As I mentioned in previous posts, we didn't watch TV in the living room or eat in the kitchen, which meant we spent most of our time in our bedrooms. Geoff's room, in particular, became a substitute living room of sorts. The TV had been moved there at some point, and from then on it became a gathering place for us. While most of the carpet couldn't be seen in the rest of the house, there were patches of Geoff's carpet that were clear at the time. It was a royal blue carpet, which I'm sure was cool at some point in history. We would order pizza on Friday nights and watch TV or play Nintendo in his room. I'm sure he hated it...having mom and me in his room all the time with nowhere else in the house for him to go, but he seemed to take it in stride. However, by the time we went back, the room looked more like everywhere else in the house.
Photo © Geoff Johnson
Generally speaking, Geoff's room holds happy memories for me. (With the exception of when we would play Nintendo and Geoff would pause me over a jump and kill me on purpose. Although I'm pretty sure that has more to do with having a big brother than with anything having to do with the house.) I also remember that we used to clean up Geoff's room entirely the week before Valentine's Day and then decorate it with balloons and streamers and surprise Mom. It was all meant to be a display of our love for her, but unfortunately, I don't think any area of the house getting cleaned up without her involvement led to much joy or gratitude. The same was true when my grandpa surprised her by cleaning out the garage one time. It was disastrous and led to months of silence between them.
Living behind the walls of hoarder is a terrible life of silence and secrecy that leads to loneliness and a deep need for acceptance. Wanting desperately for people to love you but knowing you can't really let them know all of you. Although those feelings may not have found their roots in Geoff's or my heart, we certainly felt the effects of them. I often still feel their residue and struggle to keep up appearances on the outside. And yet God has been so gracious in how He has carried me all these years. Slowly dealing with the wounds and allowing time to bring some healing. It hasn't been easy. Opening the door to friends was the first step. It was a really hard first step, but had fixing our brokenness been easy, I doubt the Lord would have freely given His innocent son to be slaughtered on the cross to deal with the deep depravity that our souls bear and to set us free from the weight of all our burdens. Again and again I am reminded of God's desire to "bind up the brokenhearted, to proclaim liberty to the captives and the opening of the prison to those who are bound" (Isaiah 61:1). And that promise is universal, not just to children of hoarders, but to all of us who have broken places of our lives that need real healing.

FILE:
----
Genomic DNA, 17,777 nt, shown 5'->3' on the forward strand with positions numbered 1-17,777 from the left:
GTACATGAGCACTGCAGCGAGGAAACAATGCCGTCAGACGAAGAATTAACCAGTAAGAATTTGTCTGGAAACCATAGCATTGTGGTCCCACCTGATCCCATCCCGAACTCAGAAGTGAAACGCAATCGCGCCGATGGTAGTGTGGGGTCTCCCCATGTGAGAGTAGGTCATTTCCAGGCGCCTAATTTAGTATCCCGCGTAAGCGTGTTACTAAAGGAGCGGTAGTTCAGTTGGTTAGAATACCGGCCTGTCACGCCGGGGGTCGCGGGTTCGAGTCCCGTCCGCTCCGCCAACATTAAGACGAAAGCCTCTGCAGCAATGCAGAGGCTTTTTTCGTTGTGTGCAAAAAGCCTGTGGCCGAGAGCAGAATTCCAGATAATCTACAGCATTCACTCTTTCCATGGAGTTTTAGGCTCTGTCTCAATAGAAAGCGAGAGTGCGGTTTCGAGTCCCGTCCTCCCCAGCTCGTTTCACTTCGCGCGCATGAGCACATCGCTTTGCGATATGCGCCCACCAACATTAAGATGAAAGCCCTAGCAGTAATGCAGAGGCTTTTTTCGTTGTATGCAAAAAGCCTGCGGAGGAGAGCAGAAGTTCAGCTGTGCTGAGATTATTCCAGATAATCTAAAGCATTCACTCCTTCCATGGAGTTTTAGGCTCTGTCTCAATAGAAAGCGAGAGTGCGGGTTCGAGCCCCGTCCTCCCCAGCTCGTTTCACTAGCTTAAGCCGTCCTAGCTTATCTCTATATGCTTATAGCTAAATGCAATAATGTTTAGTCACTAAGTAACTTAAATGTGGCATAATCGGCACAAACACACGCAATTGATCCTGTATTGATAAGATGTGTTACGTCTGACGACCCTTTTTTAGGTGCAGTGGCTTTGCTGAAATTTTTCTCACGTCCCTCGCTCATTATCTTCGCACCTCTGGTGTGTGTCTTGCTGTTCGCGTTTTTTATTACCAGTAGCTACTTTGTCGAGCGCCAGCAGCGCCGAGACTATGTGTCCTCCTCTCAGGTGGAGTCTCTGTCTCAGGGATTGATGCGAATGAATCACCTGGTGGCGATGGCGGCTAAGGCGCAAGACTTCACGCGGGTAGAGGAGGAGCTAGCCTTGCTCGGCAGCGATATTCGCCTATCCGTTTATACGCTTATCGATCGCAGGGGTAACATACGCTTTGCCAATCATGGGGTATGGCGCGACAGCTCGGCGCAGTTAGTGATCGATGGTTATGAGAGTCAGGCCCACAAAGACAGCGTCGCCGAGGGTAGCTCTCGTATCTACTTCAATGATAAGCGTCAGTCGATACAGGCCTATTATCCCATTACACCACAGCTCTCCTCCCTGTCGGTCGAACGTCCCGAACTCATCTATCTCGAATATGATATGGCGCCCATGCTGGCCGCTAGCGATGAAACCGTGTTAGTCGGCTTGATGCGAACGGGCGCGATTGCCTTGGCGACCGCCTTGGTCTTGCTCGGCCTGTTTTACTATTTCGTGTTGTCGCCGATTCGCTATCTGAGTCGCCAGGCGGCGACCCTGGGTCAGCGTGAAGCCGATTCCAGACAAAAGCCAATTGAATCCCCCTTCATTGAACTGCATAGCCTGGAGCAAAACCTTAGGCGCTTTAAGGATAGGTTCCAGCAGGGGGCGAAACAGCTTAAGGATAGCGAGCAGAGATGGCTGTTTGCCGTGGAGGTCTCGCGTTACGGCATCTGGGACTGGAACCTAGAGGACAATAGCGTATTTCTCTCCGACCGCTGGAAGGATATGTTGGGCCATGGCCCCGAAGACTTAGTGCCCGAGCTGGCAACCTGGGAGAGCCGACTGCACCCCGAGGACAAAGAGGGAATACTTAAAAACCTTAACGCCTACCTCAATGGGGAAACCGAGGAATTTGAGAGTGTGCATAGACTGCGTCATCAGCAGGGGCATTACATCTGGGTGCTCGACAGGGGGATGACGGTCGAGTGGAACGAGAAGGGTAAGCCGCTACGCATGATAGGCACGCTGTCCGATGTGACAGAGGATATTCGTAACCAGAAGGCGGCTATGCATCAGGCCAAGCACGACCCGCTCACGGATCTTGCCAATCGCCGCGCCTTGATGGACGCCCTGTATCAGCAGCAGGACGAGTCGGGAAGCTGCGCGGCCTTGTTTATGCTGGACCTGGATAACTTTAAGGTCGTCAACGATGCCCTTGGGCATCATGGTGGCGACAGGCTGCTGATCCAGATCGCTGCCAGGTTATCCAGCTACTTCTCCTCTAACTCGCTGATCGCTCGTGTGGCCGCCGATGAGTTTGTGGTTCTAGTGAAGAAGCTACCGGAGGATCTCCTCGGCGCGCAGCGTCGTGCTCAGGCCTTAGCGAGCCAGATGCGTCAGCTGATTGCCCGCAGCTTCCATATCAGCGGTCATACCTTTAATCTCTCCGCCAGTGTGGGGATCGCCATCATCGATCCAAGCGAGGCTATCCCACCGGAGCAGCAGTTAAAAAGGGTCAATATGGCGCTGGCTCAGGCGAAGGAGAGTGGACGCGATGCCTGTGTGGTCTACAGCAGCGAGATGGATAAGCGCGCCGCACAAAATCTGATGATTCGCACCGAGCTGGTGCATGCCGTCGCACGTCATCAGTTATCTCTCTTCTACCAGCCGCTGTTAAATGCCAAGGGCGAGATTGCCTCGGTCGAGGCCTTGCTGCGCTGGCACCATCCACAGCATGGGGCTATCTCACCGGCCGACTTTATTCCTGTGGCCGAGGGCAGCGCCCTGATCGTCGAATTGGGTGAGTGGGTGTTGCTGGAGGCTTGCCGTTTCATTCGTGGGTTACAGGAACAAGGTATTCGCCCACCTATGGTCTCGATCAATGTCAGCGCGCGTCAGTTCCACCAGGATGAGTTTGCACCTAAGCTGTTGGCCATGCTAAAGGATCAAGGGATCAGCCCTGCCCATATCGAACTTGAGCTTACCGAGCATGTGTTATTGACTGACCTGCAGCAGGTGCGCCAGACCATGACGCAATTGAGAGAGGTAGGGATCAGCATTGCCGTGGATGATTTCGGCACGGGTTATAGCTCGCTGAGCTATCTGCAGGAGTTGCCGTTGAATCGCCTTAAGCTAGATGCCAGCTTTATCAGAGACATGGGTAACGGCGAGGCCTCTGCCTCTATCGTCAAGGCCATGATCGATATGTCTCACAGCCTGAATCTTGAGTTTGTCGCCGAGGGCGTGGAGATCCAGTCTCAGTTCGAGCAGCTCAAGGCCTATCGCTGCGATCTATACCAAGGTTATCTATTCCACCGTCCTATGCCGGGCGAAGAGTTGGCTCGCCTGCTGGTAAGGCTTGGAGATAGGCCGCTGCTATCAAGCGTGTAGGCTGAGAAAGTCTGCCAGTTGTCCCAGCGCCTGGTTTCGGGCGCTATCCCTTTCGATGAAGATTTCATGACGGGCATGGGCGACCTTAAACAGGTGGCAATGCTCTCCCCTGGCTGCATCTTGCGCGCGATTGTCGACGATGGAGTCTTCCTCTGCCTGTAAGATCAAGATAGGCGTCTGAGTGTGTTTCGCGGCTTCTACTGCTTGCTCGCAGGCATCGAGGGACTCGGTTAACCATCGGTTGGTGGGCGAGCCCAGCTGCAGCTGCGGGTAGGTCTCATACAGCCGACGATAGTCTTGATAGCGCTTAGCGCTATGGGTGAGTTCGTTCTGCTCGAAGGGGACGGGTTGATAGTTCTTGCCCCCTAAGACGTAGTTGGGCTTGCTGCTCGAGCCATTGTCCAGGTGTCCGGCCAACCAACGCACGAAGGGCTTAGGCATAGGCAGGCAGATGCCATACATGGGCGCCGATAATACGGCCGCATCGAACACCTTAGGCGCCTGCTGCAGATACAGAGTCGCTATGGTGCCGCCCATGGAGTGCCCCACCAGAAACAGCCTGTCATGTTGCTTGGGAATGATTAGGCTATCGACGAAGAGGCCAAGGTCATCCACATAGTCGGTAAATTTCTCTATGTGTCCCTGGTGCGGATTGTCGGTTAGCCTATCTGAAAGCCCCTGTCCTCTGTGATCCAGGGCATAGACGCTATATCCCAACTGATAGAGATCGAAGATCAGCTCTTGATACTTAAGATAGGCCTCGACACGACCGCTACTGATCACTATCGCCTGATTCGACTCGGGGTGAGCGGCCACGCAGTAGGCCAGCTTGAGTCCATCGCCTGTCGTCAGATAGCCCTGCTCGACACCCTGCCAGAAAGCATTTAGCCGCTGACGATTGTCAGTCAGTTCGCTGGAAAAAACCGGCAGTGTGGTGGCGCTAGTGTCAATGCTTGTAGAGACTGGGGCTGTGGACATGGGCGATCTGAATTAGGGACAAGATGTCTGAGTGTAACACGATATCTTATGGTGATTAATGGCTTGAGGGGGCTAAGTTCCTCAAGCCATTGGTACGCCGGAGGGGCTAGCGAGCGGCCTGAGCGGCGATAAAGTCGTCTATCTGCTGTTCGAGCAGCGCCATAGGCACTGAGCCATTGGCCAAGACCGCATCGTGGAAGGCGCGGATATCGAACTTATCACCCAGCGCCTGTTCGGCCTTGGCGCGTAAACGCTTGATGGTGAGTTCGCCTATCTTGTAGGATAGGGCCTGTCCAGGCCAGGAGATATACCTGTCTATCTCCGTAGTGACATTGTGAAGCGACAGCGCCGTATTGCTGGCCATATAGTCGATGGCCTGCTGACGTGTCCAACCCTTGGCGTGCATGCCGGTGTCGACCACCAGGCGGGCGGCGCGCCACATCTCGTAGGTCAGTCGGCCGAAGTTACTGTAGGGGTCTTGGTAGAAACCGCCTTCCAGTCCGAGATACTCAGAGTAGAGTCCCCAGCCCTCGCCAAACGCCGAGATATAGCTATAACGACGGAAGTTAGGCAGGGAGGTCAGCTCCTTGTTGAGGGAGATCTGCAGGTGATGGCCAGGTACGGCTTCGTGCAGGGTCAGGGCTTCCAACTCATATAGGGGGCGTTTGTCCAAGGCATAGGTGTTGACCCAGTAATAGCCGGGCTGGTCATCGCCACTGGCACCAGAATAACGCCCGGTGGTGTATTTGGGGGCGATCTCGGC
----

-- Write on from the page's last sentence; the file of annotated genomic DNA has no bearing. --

Read about Opening the Door here.
Read about The Living Room here.
Read about The Kitchen here.